As we continue this work, please understand Black faculty, staff, students, and administrators may feel simultaneously heartened and disheartened as we process the unfolding events. The diverse groups of protestors and acts of support gives us inspiration. The backlash of racist comments and actions hurts our souls. We’re tired and at times overwhelmed, but many remain committed to doing the work that needs to be done—in our communities, friendships, disciplines and at UNCG.
As we keep working, please keep an eye out for future NSF ADVANCE activities, such as the allies and catalysts for change workshops we had to postpone due to the coronavirus pandemic. The Faculty and Staff Senates and Chancellor’s Fellow for Campus Climate are also working on initiatives for sustained change. The College of Arts and Sciences has an active Diversity Committee with many interesting activities. As the outgoing director of the African American & African Diaspora Studies program, I immensely enjoyed planning and working with fellow faculty and students to present work on diverse populations, such as at the annual Conference on African American and African Diasporic Cultures and Experiences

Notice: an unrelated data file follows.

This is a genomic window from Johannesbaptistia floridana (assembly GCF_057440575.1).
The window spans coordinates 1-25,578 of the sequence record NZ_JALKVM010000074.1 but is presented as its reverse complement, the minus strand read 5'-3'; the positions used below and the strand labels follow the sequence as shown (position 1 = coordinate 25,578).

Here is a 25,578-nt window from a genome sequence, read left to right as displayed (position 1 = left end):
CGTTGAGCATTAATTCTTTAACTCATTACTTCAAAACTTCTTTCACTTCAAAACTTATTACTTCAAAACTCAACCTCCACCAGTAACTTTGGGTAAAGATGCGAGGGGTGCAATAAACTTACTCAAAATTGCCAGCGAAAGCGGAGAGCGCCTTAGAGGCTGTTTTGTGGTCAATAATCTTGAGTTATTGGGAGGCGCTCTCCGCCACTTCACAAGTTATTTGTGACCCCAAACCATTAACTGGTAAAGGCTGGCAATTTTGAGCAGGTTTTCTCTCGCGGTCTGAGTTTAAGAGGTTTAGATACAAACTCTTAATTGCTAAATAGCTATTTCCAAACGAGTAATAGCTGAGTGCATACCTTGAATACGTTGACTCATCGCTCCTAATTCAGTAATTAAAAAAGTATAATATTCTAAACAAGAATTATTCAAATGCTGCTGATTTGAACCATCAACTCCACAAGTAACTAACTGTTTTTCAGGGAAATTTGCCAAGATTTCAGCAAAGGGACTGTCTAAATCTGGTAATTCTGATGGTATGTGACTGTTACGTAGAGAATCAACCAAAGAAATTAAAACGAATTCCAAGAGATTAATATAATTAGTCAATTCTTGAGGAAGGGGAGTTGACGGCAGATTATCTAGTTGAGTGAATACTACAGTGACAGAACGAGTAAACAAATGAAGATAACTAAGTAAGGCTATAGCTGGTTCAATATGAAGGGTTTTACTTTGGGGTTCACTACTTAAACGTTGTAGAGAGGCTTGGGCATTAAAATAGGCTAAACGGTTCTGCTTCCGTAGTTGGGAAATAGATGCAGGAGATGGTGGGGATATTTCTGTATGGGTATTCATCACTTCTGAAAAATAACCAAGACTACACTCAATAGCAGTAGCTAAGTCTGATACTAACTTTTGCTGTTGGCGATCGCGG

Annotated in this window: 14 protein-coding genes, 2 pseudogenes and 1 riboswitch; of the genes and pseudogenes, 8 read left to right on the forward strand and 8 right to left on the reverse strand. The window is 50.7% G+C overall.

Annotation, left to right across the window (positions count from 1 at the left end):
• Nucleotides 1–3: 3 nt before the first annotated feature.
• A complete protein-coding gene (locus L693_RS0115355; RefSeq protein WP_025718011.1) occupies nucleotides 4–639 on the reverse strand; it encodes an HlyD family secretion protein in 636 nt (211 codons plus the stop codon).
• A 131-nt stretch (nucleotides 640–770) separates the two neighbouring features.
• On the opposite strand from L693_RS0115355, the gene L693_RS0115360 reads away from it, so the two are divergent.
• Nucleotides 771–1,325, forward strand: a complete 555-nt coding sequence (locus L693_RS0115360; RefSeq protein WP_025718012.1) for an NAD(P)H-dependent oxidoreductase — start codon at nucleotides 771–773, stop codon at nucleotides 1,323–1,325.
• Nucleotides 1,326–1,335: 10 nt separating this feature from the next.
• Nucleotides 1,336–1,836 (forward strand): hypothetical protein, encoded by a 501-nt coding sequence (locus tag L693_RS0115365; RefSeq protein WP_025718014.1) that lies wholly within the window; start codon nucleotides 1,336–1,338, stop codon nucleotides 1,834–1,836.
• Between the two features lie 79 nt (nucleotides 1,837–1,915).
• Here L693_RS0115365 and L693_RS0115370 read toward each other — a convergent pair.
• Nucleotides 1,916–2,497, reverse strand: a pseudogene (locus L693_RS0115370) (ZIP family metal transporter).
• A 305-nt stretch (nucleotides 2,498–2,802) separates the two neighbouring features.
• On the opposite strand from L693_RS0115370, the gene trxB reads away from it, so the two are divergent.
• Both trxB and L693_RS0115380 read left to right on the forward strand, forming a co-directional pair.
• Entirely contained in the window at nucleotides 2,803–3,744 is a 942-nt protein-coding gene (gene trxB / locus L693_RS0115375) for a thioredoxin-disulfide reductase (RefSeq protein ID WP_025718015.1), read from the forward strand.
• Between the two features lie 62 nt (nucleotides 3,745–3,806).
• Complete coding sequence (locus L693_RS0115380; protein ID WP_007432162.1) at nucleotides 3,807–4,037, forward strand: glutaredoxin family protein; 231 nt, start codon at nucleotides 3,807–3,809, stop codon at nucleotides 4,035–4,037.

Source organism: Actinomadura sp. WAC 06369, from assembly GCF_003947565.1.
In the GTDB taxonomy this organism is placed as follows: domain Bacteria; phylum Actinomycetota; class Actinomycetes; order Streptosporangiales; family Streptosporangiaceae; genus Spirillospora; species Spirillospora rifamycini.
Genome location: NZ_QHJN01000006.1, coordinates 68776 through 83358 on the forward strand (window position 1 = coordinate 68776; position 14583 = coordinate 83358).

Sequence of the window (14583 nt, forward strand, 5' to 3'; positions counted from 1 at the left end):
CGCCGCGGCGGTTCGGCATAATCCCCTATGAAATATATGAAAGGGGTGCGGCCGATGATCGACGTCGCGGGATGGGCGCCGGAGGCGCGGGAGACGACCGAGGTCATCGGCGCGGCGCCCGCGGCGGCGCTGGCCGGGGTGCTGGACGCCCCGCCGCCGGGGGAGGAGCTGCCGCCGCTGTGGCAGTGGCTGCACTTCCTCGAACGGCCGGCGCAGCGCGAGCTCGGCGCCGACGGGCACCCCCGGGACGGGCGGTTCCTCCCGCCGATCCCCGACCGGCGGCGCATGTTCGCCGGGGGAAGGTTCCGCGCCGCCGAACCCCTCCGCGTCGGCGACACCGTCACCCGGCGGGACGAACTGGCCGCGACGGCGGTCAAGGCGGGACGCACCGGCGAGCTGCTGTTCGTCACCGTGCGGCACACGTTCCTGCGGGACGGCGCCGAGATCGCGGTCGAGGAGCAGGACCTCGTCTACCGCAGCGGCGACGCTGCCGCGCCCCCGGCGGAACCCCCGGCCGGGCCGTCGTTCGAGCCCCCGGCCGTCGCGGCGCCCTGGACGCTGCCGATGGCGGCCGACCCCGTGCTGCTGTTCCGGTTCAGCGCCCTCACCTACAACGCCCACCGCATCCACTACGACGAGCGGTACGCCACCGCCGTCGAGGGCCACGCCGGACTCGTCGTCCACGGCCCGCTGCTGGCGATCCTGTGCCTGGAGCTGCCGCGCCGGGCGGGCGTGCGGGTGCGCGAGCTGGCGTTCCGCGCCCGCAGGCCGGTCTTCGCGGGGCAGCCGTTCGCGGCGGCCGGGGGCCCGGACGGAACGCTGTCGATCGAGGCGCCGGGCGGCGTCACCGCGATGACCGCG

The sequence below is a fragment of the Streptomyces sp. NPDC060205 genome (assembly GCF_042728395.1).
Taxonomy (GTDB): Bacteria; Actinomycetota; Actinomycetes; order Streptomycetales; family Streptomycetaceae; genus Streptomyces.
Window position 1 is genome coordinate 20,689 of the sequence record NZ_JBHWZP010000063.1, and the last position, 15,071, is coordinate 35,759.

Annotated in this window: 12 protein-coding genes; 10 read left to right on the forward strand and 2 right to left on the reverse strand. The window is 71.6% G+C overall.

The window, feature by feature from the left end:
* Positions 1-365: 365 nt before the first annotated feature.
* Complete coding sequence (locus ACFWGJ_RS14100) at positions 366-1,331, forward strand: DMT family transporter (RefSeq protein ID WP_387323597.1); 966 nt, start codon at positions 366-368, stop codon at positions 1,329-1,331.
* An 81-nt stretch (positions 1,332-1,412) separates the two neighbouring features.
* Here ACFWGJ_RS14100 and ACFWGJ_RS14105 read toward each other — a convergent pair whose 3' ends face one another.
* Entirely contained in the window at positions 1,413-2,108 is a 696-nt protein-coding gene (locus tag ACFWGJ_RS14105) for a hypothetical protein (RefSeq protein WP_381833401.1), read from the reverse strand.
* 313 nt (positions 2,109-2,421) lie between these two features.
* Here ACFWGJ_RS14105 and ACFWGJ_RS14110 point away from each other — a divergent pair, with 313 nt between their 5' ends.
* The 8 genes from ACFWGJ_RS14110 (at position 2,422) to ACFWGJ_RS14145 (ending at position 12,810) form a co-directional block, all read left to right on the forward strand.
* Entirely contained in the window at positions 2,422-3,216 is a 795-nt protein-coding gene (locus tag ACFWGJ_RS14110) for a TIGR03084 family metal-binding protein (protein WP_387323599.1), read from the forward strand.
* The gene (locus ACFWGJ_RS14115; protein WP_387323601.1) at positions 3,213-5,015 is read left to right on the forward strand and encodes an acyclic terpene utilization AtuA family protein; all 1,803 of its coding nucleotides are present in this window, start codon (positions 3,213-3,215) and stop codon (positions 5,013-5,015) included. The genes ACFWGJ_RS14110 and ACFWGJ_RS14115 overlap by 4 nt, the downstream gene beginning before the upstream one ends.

Other opportunities will continue to unfold—so please be actively involved to long-term commitment to making UNCG’s infrastructure as diverse as its student population. As a minority-serving institution, it’s critical for the well-being of our university and all members of our community.